Terrorism Flag

In December 2009, the U.S. Department of Homeland Security added Dallas-Fort Worth to the nation’s top ten terror targets.

 What’s invisible, odorless and colorless but can really make you sick? You guessed it—carbon monoxide (CO)! This potentially lethal gas is created when fuels (such as gasoline, wood, coal, natural gas, propane, oil, and methane) burn incompletely.

When you’re planning holiday travel, plan for the unexpected. With millions of people traveling at the same time, accidents, mistakes and traffic are all bound to happen.

Even though allergies may seem like a bigger nuisance right now, it's a fact flu season is in full swing! The very best way to protect yourself and your family against the flu and its potential complications is to get this year's vaccine.

North Texas health departments continue to report flu vaccine is in plentiful supply. Check with your county's health department, your local drug store or your family physician to find out more.

Winter Weather


Winter Clouds

At the first mention of a winter freeze, traffic and commerce in North Central Texas freezes too. Why? While colder weather brings a welcome change, most people aren’t prepared for it.

Get Ready

Hello? Anybody out there? When disaster strikes, city services may be cut off and local disaster relief and government responders may not be able to reach you. You need to have plans and supplies in place to make it on your own, at least for a limited time, no matter where you are when an emergency happens. Start planning now!


Vehicle Emergency Supply Kit

In the winter of 2010, hundreds of people were stranded on an iced over Interstate 20 in Weatherford for hours. If you’re on the road when an emergency strikes or you have to evacuate, you’ll want to have these 
supplies on hand:

  • Flashlight with extra batteries
  • First-aid kit and manual
  • White distress flag
  • Tire repair kit, booster/jumper cables, pump and flares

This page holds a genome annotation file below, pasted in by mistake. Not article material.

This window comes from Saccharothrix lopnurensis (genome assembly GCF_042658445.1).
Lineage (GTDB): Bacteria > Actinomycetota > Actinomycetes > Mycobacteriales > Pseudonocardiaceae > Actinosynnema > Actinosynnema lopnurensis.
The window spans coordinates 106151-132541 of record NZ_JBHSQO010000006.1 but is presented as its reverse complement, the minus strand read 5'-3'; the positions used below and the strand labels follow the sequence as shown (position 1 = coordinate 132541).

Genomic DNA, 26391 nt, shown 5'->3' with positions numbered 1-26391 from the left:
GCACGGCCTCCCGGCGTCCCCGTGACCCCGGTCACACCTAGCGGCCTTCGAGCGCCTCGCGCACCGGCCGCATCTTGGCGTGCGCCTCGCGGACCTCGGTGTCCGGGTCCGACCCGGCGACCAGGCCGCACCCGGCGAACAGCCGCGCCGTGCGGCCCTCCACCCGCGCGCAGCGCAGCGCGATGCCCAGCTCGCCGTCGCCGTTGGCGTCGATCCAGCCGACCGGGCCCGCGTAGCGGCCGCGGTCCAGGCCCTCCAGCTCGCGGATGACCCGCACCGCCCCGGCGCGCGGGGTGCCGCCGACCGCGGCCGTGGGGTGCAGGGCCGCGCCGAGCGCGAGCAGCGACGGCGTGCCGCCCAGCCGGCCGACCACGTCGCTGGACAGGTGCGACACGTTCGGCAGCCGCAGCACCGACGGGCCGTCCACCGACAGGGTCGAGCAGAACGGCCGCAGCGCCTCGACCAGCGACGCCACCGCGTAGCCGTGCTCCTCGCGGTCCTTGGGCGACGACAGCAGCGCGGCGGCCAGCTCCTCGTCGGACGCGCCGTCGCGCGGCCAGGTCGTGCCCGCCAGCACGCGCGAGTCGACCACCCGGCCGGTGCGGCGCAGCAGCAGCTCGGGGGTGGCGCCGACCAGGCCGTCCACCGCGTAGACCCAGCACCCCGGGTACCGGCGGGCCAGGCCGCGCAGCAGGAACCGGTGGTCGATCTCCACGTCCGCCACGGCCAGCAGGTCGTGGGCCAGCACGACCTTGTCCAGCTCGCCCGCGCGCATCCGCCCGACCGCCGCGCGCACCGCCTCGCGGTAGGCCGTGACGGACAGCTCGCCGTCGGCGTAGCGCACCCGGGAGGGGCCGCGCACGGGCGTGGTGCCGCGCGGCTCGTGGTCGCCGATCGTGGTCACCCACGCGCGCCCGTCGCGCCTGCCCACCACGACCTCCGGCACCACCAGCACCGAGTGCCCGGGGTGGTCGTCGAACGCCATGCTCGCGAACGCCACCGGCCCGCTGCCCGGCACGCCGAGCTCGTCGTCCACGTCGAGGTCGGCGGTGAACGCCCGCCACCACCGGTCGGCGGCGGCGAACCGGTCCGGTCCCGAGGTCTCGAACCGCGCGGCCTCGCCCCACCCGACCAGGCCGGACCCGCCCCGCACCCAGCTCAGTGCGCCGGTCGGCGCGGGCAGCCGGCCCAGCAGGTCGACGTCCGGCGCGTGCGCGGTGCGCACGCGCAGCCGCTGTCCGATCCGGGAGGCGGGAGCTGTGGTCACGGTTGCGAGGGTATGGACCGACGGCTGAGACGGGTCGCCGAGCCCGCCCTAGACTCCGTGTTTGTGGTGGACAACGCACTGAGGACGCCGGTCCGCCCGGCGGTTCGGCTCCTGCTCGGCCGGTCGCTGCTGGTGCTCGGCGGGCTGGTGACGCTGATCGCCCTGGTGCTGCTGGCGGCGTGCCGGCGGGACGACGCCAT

• Bottled water and non-perishable food items
  • Seasonal supplies to combat weather condition like blankets, gloves, etc.
  • Local maps


Create a Communication Plan

Your family and friends may not be together when disaster strikes. That’s why it’s important that you find out what kinds of disasters, both natural and man-made, are most likely to occur in your area and make a plan to help you stay in touch, stay safe and reunite after the event.


Choose an out-of-town contact

It may be easier to make a long-distance phone call than to call across town, so an out-of-town contact may be in a better position to communicate among separated family members.


Caring for Those with Functional Needs

If you or someone in your household has functional needs, it’s important to incorporate them into your disaster plans. For planning assistance, 
contact your local emergency management office to see if your community has a Functional Needs Program.


Special Needs Assistance Program

SNAP stands for Special Needs Assistance Program.  It is a database that enables Office of Emergency Management personnel to register residents with special needs so they can better plan for disasters. 


Individuals may register at www.snapforyou.org or contact their local Office of Emergency Management.